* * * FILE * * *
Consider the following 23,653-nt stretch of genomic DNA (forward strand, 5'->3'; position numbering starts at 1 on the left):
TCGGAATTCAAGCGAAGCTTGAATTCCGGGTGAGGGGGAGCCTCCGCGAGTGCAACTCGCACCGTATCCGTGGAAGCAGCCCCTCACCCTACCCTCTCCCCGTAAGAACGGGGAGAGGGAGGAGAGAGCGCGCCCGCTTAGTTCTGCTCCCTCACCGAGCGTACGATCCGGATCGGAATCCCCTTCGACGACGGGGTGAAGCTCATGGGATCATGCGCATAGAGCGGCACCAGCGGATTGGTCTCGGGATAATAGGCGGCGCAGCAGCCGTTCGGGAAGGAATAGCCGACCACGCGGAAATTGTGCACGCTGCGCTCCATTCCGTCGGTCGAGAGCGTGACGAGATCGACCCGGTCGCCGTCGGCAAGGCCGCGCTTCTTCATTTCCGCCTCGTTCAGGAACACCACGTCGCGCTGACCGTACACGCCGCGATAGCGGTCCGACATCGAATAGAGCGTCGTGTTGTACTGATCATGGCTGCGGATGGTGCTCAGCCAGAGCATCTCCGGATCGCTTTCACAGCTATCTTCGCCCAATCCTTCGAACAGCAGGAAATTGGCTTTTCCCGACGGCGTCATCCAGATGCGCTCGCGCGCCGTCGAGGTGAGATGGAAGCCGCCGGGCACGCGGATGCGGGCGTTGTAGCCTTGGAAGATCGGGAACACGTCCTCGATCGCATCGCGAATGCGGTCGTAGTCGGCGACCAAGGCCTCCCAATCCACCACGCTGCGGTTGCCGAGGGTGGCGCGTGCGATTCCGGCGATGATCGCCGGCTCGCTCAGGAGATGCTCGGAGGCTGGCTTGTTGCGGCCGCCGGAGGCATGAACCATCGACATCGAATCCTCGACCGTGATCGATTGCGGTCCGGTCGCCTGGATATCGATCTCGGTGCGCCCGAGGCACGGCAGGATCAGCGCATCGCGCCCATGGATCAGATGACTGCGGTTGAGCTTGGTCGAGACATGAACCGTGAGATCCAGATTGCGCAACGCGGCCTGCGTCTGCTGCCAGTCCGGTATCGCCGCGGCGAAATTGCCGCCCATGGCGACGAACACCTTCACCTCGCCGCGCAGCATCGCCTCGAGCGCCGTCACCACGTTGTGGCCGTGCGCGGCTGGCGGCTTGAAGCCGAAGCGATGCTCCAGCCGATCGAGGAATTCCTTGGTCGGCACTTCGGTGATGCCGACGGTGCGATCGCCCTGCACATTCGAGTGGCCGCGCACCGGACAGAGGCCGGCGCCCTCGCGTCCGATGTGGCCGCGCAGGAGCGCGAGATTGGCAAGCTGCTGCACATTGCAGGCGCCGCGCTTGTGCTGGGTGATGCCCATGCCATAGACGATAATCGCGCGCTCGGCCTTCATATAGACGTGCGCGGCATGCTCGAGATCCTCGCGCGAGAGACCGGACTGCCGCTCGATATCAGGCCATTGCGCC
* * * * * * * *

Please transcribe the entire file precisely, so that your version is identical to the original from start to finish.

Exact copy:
Consider the following 23,653-nt stretch of genomic DNA (forward strand, 5'->3'; position numbering starts at 1 on the left):
TCGGAATTCAAGCGAAGCTTGAATTCCGGGTGAGGGGGAGCCTCCGCGAGTGCAACTCGCACCGTATCCGTGGAAGCAGCCCCTCACCCTACCCTCTCCCCGTAAGAACGGGGAGAGGGAGGAGAGAGCGCGCCCGCTTAGTTCTGCTCCCTCACCGAGCGTACGATCCGGATCGGAATCCCCTTCGACGACGGGGTGAAGCTCATGGGATCATGCGCATAGAGCGGCACCAGCGGATTGGTCTCGGGATAATAGGCGGCGCAGCAGCCGTTCGGGAAGGAATAGCCGACCACGCGGAAATTGTGCACGCTGCGCTCCATTCCGTCGGTCGAGAGCGTGACGAGATCGACCCGGTCGCCGTCGGCAAGGCCGCGCTTCTTCATTTCCGCCTCGTTCAGGAACACCACGTCGCGCTGACCGTACACGCCGCGATAGCGGTCCGACATCGAATAGAGCGTCGTGTTGTACTGATCATGGCTGCGGATGGTGCTCAGCCAGAGCATCTCCGGATCGCTTTCACAGCTATCTTCGCCCAATCCTTCGAACAGCAGGAAATTGGCTTTTCCCGACGGCGTCATCCAGATGCGCTCGCGCGCCGTCGAGGTGAGATGGAAGCCGCCGGGCACGCGGATGCGGGCGTTGTAGCCTTGGAAGATCGGGAACACGTCCTCGATCGCATCGCGAATGCGGTCGTAGTCGGCGACCAAGGCCTCCCAATCCACCACGCTGCGGTTGCCGAGGGTGGCGCGTGCGATTCCGGCGATGATCGCCGGCTCGCTCAGGAGATGCTCGGAGGCTGGCTTGTTGCGGCCGCCGGAGGCATGAACCATCGACATCGAATCCTCGACCGTGATCGATTGCGGTCCGGTCGCCTGGATATCGATCTCGGTGCGCCCGAGGCACGGCAGGATCAGCGCATCGCGCCCATGGATCAGATGACTGCGGTTGAGCTTGGTCGAGACATGAACCGTGAGATCCAGATTGCGCAACGCGGCCTGCGTCTGCTGCCAGTCCGGTATCGCCGCGGCGAAATTGCCGCCCATGGCGACGAACACCTTCACCTCGCCGCGCAGCATCGCCTCGAGCGCCGTCACCACGTTGTGGCCGTGCGCGGCTGGCGGCTTGAAGCCGAAGCGATGCTCCAGCCGATCGAGGAATTCCTTGGTCGGCACTTCGGTGATGCCGACGGTGCGATCGCCCTGCACATTCGAGTGGCCGCGCACCGGACAGAGGCCGGCGCCCTCGCGTCCGATGTGGCCGCGCAGGAGCGCGAGATTGGCAAGCTGCTGCACATTGCAGGCGCCGCGCTTGTGCTGGGTGATGCCCATGCCATAGACGATAATCGCGCGCTCGGCCTTCATATAGACGTGCGCGGCATGCTCGAGATCCTCGCGCGAGAGACCGGACTGCCGCTCGATATCAGGCCATTGCGCC